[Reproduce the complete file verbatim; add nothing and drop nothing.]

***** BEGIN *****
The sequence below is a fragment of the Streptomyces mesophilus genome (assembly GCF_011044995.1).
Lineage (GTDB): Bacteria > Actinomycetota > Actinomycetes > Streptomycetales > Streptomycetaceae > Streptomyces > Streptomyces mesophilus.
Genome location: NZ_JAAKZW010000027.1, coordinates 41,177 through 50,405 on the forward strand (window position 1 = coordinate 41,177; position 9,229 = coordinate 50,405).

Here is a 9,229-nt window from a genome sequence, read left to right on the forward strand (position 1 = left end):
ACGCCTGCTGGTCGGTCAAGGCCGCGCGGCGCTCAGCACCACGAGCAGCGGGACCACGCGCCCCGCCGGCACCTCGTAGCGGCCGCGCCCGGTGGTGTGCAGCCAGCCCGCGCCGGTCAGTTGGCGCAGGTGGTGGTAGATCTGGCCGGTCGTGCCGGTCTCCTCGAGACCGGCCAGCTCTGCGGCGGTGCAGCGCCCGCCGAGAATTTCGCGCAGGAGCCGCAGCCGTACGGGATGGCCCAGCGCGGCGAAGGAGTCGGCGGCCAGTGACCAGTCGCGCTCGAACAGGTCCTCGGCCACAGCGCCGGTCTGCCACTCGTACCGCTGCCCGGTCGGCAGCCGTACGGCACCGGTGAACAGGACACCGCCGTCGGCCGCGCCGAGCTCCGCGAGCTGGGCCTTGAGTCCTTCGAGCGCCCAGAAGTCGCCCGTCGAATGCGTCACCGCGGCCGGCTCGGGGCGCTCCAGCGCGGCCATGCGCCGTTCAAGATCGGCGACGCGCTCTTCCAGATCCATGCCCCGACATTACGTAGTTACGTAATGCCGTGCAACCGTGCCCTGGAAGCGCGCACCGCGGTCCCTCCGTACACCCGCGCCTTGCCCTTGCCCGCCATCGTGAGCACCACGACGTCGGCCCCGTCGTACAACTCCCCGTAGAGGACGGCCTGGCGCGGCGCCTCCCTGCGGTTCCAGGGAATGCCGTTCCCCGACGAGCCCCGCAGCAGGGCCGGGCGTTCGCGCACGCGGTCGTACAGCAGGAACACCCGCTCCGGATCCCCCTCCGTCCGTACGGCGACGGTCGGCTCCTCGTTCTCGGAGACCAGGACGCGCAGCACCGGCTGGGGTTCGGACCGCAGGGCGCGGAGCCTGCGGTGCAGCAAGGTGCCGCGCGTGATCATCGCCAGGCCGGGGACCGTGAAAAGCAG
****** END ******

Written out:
The sequence below is a fragment of the Streptomyces mesophilus genome (assembly GCF_011044995.1).
Lineage (GTDB): Bacteria > Actinomycetota > Actinomycetes > Streptomycetales > Streptomycetaceae > Streptomyces > Streptomyces mesophilus.
Genome location: NZ_JAAKZW010000027.1, coordinates 41,177 through 50,405 on the forward strand (window position 1 = coordinate 41,177; position 9,229 = coordinate 50,405).

Here is a 9,229-nt window from a genome sequence, read left to right on the forward strand (position 1 = left end):
ACGCCTGCTGGTCGGTCAAGGCCGCGCGGCGCTCAGCACCACGAGCAGCGGGACCACGCGCCCCGCCGGCACCTCGTAGCGGCCGCGCCCGGTGGTGTGCAGCCAGCCCGCGCCGGTCAGTTGGCGCAGGTGGTGGTAGATCTGGCCGGTCGTGCCGGTCTCCTCGAGACCGGCCAGCTCTGCGGCGGTGCAGCGCCCGCCGAGAATTTCGCGCAGGAGCCGCAGCCGTACGGGATGGCCCAGCGCGGCGAAGGAGTCGGCGGCCAGTGACCAGTCGCGCTCGAACAGGTCCTCGGCCACAGCGCCGGTCTGCCACTCGTACCGCTGCCCGGTCGGCAGCCGTACGGCACCGGTGAACAGGACACCGCCGTCGGCCGCGCCGAGCTCCGCGAGCTGGGCCTTGAGTCCTTCGAGCGCCCAGAAGTCGCCCGTCGAATGCGTCACCGCGGCCGGCTCGGGGCGCTCCAGCGCGGCCATGCGCCGTTCAAGATCGGCGACGCGCTCTTCCAGATCCATGCCCCGACATTACGTAGTTACGTAATGCCGTGCAACCGTGCCCTGGAAGCGCGCACCGCGGTCCCTCCGTACACCCGCGCCTTGCCCTTGCCCGCCATCGTGAGCACCACGACGTCGGCCCCGTCGTACAACTCCCCGTAGAGGACGGCCTGGCGCGGCGCCTCCCTGCGGTTCCAGGGAATGCCGTTCCCCGACGAGCCCCGCAGCAGGGCCGGGCGTTCGCGCACGCGGTCGTACAGCAGGAACACCCGCTCCGGATCCCCCTCCGTCCGTACGGCGACGGTCGGCTCCTCGTTCTCGGAGACCAGGACGCGCAGCACCGGCTGGGGTTCGGACCGCAGGGCGCGGAGCCTGCGGTGCAGCAAGGTGCCGCGCGTGATCATCGCCAGGCCGGGGACCGTGAAAAGCAG